5

I noticed that the same transfer() calls for a certain ERC20 token cost different gas-used:

Gas Used By Txn: 52595

https://etherscan.io/tx/0xa7c1639040725e92d3905cc6b8a4d4a3b21a3e23800c75950da682ce2043c274

Gas Used By Txn: 37595

https://etherscan.io/tx/0x34728b3f03d859eb701e0bfaf253033cf26d2e9b6be5562d7ab7f2d7518a84cb

I think the executions of transfer() should take extract same gas because only the parameters are different.

6

A low level explanation follows. If you transfer to a contract (an account with code), the code of the contract will be executed. The code is at a low level a sequence of EVM (Ethereum Virtual Machine) instructions. And every instruction has an associated gas cost. To troubleshoot the gas usage, you can refer to the detailed transaction traces:

These traces display each instruction executed by the EVM during the transaction. You can spot the difference at step 328. This is an SSTORE instruction, which costs 20000 gas for the first transaction, but only 5000 gas for the second transaction. Other then this, the two transactions execute the same instructions using the same gas value. And yes, the first transaction uses 15000 more gas, then the second:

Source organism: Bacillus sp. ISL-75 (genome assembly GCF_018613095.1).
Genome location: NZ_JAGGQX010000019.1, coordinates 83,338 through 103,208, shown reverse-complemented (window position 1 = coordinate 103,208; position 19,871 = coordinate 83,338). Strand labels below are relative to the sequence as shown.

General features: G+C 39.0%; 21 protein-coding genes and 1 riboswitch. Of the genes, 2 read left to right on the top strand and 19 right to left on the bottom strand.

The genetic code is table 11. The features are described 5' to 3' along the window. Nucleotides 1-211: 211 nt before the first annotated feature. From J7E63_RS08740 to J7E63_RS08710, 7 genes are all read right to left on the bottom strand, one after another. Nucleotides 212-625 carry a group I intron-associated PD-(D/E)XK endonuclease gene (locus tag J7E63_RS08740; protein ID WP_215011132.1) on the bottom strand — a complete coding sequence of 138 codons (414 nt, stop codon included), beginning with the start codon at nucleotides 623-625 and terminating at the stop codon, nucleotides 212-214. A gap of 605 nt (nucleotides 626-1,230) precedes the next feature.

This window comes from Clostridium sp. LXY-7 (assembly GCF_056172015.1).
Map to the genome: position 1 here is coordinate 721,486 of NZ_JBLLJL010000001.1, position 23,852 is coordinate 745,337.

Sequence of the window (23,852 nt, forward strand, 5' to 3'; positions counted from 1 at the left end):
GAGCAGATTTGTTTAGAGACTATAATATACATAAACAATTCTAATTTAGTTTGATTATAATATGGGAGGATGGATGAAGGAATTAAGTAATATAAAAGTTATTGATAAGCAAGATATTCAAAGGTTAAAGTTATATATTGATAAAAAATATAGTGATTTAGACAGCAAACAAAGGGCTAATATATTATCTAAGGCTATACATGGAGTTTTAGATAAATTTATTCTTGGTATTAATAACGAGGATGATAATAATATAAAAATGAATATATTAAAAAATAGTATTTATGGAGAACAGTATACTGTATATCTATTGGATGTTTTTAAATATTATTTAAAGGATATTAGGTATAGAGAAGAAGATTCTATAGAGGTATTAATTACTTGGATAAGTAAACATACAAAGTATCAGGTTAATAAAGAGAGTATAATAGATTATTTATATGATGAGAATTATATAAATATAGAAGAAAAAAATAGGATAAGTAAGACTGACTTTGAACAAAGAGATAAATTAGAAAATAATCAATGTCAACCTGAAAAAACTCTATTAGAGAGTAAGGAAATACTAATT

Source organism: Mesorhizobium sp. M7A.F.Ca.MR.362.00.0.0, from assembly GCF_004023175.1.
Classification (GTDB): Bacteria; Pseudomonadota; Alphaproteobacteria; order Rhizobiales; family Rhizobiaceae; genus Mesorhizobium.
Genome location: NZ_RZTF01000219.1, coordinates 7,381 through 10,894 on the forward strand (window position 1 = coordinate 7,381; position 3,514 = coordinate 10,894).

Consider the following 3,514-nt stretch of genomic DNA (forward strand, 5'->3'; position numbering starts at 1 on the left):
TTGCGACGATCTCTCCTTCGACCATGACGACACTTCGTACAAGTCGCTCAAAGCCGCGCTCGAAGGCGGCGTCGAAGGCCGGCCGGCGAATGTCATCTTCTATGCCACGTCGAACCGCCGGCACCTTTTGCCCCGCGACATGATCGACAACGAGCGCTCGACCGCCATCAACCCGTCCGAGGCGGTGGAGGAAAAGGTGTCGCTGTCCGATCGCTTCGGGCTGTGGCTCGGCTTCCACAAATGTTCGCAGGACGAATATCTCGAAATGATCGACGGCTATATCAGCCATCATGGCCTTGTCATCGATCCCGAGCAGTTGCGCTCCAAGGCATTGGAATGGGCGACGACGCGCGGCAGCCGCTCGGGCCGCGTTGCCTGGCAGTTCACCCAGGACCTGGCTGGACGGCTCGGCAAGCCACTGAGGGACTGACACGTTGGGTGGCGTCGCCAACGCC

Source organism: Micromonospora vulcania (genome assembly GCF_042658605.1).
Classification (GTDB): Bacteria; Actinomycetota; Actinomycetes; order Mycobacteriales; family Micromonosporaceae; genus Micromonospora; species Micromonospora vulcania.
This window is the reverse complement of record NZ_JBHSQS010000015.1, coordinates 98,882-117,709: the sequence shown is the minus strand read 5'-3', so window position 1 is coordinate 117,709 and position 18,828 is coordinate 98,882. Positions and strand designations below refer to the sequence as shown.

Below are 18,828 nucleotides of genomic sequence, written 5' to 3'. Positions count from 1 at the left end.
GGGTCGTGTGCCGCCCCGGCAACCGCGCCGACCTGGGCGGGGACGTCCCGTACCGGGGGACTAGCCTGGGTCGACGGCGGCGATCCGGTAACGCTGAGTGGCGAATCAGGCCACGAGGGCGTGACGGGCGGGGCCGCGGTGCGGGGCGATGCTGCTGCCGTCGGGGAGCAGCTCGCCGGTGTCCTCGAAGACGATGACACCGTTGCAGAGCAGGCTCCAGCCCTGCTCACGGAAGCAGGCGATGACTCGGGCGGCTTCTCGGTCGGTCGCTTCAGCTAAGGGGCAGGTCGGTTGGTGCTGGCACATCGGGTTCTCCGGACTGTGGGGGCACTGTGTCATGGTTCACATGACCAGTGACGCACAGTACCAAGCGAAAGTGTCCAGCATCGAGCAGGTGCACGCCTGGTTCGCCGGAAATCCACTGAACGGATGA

52595 - 37595 = 15000

The question now is that why does the first SSTORE cost 20000 gas, but the second only 5000? You can refer to the Ethereum Yellowpaper, where the gas costs are defined: https://ethereum.github.io/yellowpaper/paper.pdf

20000: Paid for an SSTORE operation when the storage value is set to non-zero from zero.
5000: Paid for an SSTORE operation when the storage value’s zeroness remains unchanged or is set to zero.

So it seems, that the first transaction increases the size of storage (a zero value is set to non-zero), and the second transaction uses the same storage item (it does not increase the size of storage). Note, that a storage item with zero value is not stored, it does not increase the size of the state. That's why the first zero to non-zero change costs more gas, than a non-zero to non-zero or zero change.

If you want to check the logic which caused the difference, you can refer to the Solidity source code of the contract at etherscan and debug the transactions using Remix.

0

There are many possible reasons why transaction gas amount (or gasUsed) is not the same when calling the same function. At least:

1) The function modifies an array and the array has different amount of items in it than previously. Or other similar modifications.

2) The parameters cause different logic inside the function - maybe even calling different functions internally

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